Thursday, August 30, 2012

Day Two: Galilee

August 16, 2012

I had trouble sleeping again the second night in Israel.  The "dwarf" beds and sheets were no help, along with the extremely cold air conditioning.  I at least was smart enough to wear a sweatshirt this time, but by 4:00 or so I was pretty lucid, and I spent the next two hours lying in bed only half-asleep.  By 6:00 I decided to get up and write for a little while on the roof deck where we'd spent the previous evening.

Breakfast was the same on day two, and we were off by just after 8 to see the holy city of Tzfat. I was immediately struck by the much more nuanced and cared for architecture of the small hillside town.  It is a relatively young city in light of the region's historical scale, dating back only 400 years, but the town had a charm that I've yet to see elsewhere in Israel, where so much of the development has been in the past 70 years and is much more economical.  Everywhere the structures were built with limestone using blue trim, reminiscent of traditional Greek architecture.

Leaving Tiberias, driving north through Galilee.

Walking through Tzfat.

Our first stop in the town was to an artist—the town itself is an artists' colony—who moved to Tzfat from Detroit about fifteen years ago.  He had grown up as a not-very religious Jew, but discovered his passion for the spiritual side of the religion through reading passages of the Kabbalah in college.  Before long, he was traveling to Israel on a regular basis, eventually finding that Israel felt more like home, and it was America he was visiting in between.  He was very engaging, and got the whole group thinking about who we were, where our names came from, our interconnectedness on this planet, and the miracle of us coming to Israel at all, fulfilling a prophecy that our forebears had been trying to complete for 2000 years.  This above all resonated with me and many of my peers.  While Israel does not feel like home to me personally, the experience of visiting it on behalf of all of my ancestors who could only ever dream of such a day gave the trip of greater feeling of relevancy to me.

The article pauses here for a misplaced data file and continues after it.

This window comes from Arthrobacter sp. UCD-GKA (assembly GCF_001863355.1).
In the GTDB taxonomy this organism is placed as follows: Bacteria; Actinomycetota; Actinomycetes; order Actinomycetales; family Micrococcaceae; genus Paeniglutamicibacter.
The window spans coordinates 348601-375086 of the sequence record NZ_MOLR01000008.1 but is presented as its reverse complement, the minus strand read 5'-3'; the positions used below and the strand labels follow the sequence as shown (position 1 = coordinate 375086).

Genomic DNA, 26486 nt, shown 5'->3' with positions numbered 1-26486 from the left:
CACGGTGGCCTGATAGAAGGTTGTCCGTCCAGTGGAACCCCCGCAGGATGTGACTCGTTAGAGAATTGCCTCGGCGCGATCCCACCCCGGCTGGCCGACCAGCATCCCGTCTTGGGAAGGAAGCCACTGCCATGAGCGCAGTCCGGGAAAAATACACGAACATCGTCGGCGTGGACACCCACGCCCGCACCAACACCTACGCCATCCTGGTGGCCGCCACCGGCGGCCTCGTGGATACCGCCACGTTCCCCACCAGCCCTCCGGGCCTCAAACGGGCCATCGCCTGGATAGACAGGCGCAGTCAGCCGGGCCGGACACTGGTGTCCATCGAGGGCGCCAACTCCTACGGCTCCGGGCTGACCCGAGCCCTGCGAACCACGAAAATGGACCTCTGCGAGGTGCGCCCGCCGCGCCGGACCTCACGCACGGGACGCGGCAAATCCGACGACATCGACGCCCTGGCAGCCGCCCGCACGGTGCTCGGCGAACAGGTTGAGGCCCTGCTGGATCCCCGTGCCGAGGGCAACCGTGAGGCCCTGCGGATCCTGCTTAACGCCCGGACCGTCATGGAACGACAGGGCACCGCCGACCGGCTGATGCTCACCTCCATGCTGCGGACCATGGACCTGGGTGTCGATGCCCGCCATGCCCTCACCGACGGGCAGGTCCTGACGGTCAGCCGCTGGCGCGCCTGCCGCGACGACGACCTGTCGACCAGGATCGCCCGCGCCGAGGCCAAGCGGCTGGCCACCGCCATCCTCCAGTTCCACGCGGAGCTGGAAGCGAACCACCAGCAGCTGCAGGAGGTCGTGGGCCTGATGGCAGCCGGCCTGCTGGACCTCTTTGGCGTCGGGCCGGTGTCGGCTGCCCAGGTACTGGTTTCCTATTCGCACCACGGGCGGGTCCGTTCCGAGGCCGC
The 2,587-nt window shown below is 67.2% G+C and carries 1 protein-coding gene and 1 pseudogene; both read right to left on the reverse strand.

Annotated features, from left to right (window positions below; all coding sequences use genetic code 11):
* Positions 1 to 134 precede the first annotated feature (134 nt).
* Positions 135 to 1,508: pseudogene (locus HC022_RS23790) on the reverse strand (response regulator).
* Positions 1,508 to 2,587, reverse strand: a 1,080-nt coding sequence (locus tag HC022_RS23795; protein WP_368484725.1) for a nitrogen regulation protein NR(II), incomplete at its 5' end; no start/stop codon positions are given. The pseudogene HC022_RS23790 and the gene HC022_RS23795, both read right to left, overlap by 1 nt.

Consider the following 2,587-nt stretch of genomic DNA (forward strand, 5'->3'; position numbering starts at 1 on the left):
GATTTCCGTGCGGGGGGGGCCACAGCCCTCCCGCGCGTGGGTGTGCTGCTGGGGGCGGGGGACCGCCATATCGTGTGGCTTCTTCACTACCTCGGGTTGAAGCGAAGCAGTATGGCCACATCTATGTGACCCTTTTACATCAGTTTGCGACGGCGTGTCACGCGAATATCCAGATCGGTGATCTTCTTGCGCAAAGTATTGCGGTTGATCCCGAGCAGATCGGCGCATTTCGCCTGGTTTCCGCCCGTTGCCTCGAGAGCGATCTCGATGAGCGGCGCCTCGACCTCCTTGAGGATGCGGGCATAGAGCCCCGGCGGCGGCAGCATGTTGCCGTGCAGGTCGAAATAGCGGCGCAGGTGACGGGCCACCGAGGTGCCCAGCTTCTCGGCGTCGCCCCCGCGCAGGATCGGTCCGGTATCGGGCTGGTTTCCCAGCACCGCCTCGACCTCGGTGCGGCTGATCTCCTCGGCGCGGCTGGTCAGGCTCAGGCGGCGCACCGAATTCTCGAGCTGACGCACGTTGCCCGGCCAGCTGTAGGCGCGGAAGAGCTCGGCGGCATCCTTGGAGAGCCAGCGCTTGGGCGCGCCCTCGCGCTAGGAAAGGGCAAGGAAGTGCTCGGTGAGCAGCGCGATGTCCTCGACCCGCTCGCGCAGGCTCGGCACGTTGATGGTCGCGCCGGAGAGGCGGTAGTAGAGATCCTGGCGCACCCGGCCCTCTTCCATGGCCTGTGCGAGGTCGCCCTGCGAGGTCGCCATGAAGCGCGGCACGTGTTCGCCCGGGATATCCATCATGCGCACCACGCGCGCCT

We next visited The Ashkenazi Ha'Ari Synagogue, which I found remarkable for its contrast to the grand churches I've seen across Europe.  While there was definitely some beautiful art to the interior, I found the temple to be quite subdued in character—certainly a mark of the Jewish traditions by comparison to Catholicism—with little to distinguish it besides its heritage.  Perhaps what I found even more surprising was the small size, which I imagined would be a squeeze to fit much more than thirty people in it, with the lectern sitting at the center of the square room rather than against one wall.

Einat, outside the Tzfat Gallery Of Mystical Art, where we met with Avraham Loewenthal to discuss art in relation to the Kabbalah.

The Tzfat Gallery Of Mystical Art.

Team Shlomo walking through Tzfat.

According to Einat, "The narrowest alley in Israel."

Einat discusses the significance of the Ashkenazi Ha'Ari Synagogue before we enter.

Outside the synagogue.

Inside the synagogue. 

Representing the arts in Tzfat.

Looking out across Galilee from the top of Tzfat.

Me, Jillian, and Graham in Tzfat.

The joyous girl of Tzfat.

Descending through the hilltop town.

I'm glad the sign was there to let me know not to jump on and climb an electrified piece of metal.

Cemetery at the foot of Tzfat.

After dining on a gigantic "shwalafel" (shwarma/falafel), we drove 90 minutes south to a small farm community, known as a Moshav, where we got to visit the home of one of the Israeli soldiers who would be joining our group over the weekend. Sigal, our host, was a third generation dairy farmer who invited us to have this unique experience, seeing where she grew up milking cows in rural northern Israel.  Her father moved there when he was about eight with his family from Britain, so he spoke quite fluently to us with a great English accent.  It was a special experience we were afforded, which most birthright groups do not get the opportunity to see, because Sigal, who would join us in a few days, wanted to show us a different side of Israel. 

As we were told, a Moshav is different than a Kibbutz in that each of the farmers runs their own private business rather than pooling all resources together.  There is a community board that oversees the allotment of homes, and the 300 or so families share a grocery store, school, and synagogue, but each works their own small part of land for personal profit.  Each farm was hardly bigger than the backyards in a lot of suburban communities, just big enough for the job at hand with another different farmer abutting their property.  We saw Sigal's cows, adjacent to a neighbor's olive orchard; got to taste fresh yogurt and milk at a neighbors farm, alongside a turkey farmer; and concluded by visiting the last of the rose farmers in the Moshav.  All in all, it was an enlightening experience, and Sigal was so pleased that we were interested in her family's way of life.